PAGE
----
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20 minutes later…

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There’s a fun walk through exhibit that some will find more interesting than others. There are some technical bits, there are some dirty bits (space toilet, anyone?) and there are some really cool bits. Like the wheels that they encourage you to touch. So I did. I touched wheels that have been into space. How many people in the world can say that?

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Jealous?

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Just a wee peak inside…

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And the best part is revealed:

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It’s actually quite a patriotic experience. Not just because there’s a giant American flag in the back, but also because it really does signify an extraordinary time in US history. One step for mankind… one step toward the reality of Star Trek. A few of us are still waiting for that transporter device.

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DH standing under the shuttle.

Oooh, tiles.

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In case you need it, if you want to get rescued, go here.

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See? Space can still inspire. Even when it seems like no one is watching, really, deep down we are all enamoured by the mystery and unknown possibilities of space exploration.

The Endeavour, having flown many missions, taking its crew to repair an injured Hubble telescope even, may not be in orbit anymore, however it’s providing a different service, perhaps one the designers never considered: one of educator. There likely won’t be any more shuttle launches in my lifetime, but that little girl above might just be around to see the next big thing. And my nephew will now be armed with some of the coolest space knowledge ever.

By the way, did you hear that Voyager 1 may have finally left the solar system? How cool is that?

One year ago in South London, aka taking a walk down someone else’s memory lane

Outside my window right now it looks like this:

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But one year ago, the view looked like this:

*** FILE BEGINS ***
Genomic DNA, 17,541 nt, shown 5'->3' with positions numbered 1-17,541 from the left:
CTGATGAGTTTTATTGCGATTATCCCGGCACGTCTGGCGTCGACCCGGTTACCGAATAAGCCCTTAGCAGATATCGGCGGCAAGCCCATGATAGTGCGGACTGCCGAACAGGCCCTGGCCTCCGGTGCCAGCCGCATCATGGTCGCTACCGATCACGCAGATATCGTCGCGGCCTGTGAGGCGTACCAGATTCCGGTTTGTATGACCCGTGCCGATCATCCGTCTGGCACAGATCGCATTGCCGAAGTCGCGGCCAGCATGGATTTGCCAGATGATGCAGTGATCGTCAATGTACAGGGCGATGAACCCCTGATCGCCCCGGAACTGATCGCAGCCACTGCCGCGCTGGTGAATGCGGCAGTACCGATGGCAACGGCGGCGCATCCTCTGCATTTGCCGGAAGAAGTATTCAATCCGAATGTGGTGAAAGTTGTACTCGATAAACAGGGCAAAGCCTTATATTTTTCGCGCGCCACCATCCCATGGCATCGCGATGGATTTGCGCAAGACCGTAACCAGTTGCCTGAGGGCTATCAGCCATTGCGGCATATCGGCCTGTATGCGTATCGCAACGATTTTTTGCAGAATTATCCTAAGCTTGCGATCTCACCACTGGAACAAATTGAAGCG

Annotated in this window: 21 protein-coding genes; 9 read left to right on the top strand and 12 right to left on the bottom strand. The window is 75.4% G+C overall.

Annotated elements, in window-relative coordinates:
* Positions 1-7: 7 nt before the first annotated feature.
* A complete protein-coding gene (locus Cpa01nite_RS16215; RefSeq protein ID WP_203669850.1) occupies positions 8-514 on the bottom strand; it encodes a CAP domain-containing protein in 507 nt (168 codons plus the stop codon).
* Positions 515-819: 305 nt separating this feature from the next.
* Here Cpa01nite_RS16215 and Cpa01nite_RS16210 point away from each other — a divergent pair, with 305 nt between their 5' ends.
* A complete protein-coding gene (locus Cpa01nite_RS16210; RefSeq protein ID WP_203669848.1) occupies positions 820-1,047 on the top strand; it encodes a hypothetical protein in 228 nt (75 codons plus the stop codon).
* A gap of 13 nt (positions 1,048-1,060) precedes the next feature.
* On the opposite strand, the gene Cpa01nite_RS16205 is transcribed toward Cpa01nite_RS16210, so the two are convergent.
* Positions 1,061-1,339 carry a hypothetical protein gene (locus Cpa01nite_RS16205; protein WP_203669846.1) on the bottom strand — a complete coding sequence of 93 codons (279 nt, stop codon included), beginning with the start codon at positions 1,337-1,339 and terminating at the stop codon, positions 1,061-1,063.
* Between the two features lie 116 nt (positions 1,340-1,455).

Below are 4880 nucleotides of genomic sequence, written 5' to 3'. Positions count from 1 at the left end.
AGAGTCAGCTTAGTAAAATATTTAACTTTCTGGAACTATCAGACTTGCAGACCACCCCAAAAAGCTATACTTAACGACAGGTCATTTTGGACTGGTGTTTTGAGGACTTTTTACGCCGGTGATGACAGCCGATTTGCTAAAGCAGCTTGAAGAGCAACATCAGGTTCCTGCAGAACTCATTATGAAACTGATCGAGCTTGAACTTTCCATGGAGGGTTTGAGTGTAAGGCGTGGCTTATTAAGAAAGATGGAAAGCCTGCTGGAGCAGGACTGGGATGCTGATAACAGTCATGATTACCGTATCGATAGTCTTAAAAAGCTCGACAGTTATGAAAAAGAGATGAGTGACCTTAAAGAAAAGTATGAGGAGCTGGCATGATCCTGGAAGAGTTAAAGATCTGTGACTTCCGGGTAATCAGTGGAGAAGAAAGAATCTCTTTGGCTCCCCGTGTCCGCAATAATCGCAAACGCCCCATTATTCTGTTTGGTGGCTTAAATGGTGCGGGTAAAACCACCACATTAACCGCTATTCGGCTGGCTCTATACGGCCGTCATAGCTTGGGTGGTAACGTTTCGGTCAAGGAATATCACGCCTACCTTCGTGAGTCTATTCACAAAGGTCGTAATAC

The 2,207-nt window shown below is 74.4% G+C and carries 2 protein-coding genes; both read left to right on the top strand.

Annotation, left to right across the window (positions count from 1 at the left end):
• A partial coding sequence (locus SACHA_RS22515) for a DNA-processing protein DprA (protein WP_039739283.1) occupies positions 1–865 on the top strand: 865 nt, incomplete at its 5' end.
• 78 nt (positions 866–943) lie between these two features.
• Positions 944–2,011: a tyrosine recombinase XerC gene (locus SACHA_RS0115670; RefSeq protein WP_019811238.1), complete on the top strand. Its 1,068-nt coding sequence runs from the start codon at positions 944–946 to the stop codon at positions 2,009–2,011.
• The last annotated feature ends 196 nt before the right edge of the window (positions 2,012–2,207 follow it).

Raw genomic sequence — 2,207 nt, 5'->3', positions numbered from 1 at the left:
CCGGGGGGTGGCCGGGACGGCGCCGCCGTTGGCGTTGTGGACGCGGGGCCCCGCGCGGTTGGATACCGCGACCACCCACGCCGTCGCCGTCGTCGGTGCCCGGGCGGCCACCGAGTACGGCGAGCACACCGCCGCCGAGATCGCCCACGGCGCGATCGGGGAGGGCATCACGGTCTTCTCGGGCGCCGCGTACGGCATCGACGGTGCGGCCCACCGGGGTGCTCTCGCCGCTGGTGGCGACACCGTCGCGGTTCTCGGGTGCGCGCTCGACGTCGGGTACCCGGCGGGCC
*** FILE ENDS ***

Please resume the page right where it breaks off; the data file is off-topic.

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Both days were beautiful, sunny spring days, the kind of days that really stick in one’s memory long after one leaves. Okay, to be fair, that top photo is what it looks like almost every day in Los Angeles. Isn’t that just boring? Sun sun sun!

Blah blah blah, I say.

If I had to chose a winner of a day, it would definitely be 11 March 2012, the day my man took me on a little tour of his old hood, Lewisham and Catford. And of course, I brought my camera.

My London knowledge is mostly centered around west and southwest London, with the recent addition of north London to the mix. It’s when it gets to southeast London that my knowledge gets fairly lackluster, my opinion formed of what my man told me, what my friends told me, what I saw on telly, and that one time back in 2001 when I went to the Greenwich Observatory on my first visit to town. Shame, I know, all those years living in London and the furthest southeast I’d gotten to this point was Bermondsey.

Lewisham has a bit of a reputation for being a bit rough. Perhaps that’s because it hasn’t become as gentrified as other parts of London; it still keeps its urban roots. Ten minutes by train from London Bridge, it’s definitely not a shopping mecca. It’s shopping centres are serious blasts from the past, built in the 60s and 70s and in desperate need of some of that regeneration money that’s being poured into the area. The shops are not Westfield standard. You won’t be buying anything Vuitton here unless it’s a knock off. But in saying that, it’s kept some of the local heritage alive, the fact that American Apparel and Gap haven’t moved in keeps the daily Lewisham Street Market authentic.